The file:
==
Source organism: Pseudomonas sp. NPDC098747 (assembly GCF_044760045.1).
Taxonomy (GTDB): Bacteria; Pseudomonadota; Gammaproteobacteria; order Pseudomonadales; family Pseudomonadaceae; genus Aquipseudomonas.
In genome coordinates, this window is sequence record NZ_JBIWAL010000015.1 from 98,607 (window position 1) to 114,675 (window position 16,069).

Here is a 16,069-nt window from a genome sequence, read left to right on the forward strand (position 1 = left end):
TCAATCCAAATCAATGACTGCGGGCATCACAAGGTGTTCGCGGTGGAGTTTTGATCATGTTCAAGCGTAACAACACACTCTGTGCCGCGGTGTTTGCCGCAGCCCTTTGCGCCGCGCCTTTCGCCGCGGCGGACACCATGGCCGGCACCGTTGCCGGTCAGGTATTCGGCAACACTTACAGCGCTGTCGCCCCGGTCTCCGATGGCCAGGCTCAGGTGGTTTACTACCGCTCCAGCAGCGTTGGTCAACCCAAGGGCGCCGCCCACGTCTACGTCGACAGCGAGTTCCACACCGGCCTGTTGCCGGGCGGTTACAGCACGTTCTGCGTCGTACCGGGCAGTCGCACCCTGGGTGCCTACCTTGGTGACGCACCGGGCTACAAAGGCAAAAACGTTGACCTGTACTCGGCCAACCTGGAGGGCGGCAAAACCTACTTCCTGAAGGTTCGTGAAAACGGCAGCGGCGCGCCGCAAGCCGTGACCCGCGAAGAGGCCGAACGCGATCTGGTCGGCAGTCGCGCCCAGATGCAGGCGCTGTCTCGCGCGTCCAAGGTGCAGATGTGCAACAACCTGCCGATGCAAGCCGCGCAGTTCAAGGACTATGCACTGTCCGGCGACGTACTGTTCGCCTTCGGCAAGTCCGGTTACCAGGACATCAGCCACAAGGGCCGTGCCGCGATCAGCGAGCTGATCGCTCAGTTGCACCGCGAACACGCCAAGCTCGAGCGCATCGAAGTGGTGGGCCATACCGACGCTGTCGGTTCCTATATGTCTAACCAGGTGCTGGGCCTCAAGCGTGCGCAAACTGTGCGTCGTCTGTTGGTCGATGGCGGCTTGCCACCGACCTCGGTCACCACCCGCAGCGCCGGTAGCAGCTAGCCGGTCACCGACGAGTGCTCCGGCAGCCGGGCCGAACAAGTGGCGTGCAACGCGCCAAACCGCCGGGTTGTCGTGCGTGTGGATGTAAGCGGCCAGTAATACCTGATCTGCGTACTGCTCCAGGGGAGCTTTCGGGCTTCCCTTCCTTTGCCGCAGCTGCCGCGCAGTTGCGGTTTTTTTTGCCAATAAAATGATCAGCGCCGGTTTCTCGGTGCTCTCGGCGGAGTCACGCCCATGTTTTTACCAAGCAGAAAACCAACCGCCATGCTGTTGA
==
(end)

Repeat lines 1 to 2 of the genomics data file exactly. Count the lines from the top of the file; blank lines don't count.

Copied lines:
Source organism: Pseudomonas sp. NPDC098747 (assembly GCF_044760045.1).
Taxonomy (GTDB): Bacteria; Pseudomonadota; Gammaproteobacteria; order Pseudomonadales; family Pseudomonadaceae; genus Aquipseudomonas.